The ongoing need for social distancing has meant the celebrations for the 2021 Record Store Day had to be split into two days, giving everything something of a fractured feel. In addition, the absence of David Bowie and a few other notable heavyweights this time around has contributed in making it all feel a little more subdued than usual. That’s not to say there aren’t a few great items up for grabs, of course, and for the second drop – scheduled for Saturday 17th July – these are our must-have bits. As always, your mileage my vary and all prices are a solid estimate.
Following a couple of DIY recordings, UK hardcore/noise punk duo Get The Fuck Outta Dodge turned their hand to the covers album. ‘These Songs Aren’t Ours’ brought an equal mix of punky chaos and fun when James (bass/shouting) and Ren (drums/more shouting) hammered their way through the expected (tunes by Black Flag, Misfits and Rollins Band), to the inspired (a fuzz heavy version of The Cure’s ‘Screw’) to the joyous and bizarre (hardcore reworkings of tunes by the oft forgotten Whale and 80s pop stars Fuzzbox). It showed why a covers album need not be lazy or uninspired. After what felt like about thirty six hours, the never resting duo returned with a new EP, proving their minimalist hardcore had a lot more to give, before ending the year with another full-length. At the point you’d expect their drums/bass/shouting approach to be wearing thin, ‘Buzzkill’ actually presented GTFOD at their most visceral on one of the best releases of 2020.
Four months later, the duo released a second onslaught of cover tunes, ‘These Songs Still Aren’t Ours’, which very much follows the same pattern as their first covers release. Nothing is off limits; everything is subjected to a barrage of distortion, and as before, their choice of material is both classic and off-piste. With twenty two tracks filling a strictly limited cassette, it really gives fans a lot to enjoy.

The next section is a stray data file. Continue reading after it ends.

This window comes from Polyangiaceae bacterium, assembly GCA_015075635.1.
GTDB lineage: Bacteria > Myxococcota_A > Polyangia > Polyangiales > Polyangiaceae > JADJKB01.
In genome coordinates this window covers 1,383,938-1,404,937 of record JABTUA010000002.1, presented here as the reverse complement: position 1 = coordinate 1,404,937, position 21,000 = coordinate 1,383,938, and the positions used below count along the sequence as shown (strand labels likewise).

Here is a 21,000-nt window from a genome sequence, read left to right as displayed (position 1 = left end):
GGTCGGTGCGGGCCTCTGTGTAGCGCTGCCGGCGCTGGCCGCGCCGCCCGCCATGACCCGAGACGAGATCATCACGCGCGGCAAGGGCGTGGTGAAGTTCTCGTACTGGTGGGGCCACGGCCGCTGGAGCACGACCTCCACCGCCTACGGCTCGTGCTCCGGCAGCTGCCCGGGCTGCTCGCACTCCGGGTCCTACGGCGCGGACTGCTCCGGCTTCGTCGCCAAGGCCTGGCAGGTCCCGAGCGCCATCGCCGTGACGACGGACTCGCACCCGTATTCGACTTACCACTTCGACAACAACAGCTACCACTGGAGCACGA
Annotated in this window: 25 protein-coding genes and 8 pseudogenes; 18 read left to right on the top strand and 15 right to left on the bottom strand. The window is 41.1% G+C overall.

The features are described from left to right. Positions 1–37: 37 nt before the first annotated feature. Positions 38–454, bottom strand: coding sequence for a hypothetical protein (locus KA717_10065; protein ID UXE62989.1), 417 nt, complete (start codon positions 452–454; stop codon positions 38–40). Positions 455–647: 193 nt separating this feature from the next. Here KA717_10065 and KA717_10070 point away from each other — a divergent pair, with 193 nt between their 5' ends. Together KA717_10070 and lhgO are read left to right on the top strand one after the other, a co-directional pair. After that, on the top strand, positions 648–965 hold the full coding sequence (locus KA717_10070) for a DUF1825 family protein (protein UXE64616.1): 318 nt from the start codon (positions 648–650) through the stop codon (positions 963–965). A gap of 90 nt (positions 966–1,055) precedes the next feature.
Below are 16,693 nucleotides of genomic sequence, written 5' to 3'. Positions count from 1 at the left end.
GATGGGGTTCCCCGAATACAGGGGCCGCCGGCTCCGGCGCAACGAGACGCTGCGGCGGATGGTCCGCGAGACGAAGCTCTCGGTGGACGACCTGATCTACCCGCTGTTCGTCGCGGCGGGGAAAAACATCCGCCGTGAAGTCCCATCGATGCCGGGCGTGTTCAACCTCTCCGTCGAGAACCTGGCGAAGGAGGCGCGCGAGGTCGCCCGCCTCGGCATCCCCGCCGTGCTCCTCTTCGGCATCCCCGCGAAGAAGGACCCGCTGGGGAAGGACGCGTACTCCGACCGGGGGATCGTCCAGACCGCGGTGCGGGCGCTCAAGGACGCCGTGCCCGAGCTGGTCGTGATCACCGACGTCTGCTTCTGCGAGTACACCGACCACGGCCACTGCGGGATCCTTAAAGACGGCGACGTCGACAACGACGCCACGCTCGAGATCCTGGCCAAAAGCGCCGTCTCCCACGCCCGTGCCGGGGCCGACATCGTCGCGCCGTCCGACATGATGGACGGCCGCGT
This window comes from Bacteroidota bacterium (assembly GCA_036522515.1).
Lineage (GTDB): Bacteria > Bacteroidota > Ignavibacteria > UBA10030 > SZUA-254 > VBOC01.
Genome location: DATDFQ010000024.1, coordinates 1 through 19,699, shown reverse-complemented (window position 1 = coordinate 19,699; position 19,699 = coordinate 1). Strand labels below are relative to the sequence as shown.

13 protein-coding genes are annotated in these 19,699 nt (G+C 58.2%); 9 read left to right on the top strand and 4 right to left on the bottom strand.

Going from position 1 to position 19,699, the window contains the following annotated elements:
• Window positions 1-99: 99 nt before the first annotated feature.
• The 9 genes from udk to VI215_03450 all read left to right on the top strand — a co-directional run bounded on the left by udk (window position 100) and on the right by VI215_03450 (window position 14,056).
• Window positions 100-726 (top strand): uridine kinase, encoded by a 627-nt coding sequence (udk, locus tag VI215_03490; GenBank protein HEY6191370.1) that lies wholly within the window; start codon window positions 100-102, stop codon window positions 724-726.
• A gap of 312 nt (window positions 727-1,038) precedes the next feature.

After 1984’s gargantuan greatness with the dominance of Frankie and meteoric rise of Madonna and Prince, 1985 had a lot to measure up to. …And indeed, some have said it’s a rather more forgettable year for pop.
In terms of pop, 1982 was a strong year: Madness took a further step towards songwriting sophistication with their album ‘The Rise & Fall’, Prince made a huge breakthrough with his ‘1999’ double platter of much filthiness and Phil Collins showed us that the previous year’s ‘Face Value’ wasn’t just a one-off solo success when his “tricky second album” spawned a #1 hit single and a few of his best solo tunes.
Jennie Vee’s second solo EP ‘Die Alone’ was a masterpiece of retro cool. Taking elements from The Cranes, The Cure, Lush and early Echo & The Bunnymen, the release was a superb homage to everything that was brilliant about 4AD and electro-goth from the early 90s. [Read a review of the EP here.]
In the three years since that release, the one-time Tuuli frontwoman has been incredibly busy. She’s recorded a full length album, played with Courtney Love and supported Echo & The Bunnymen and Manic Street Preachers. Earlier in 2007, she also landed the job as bassist with Josh Homme’s Eagles of Death Metal.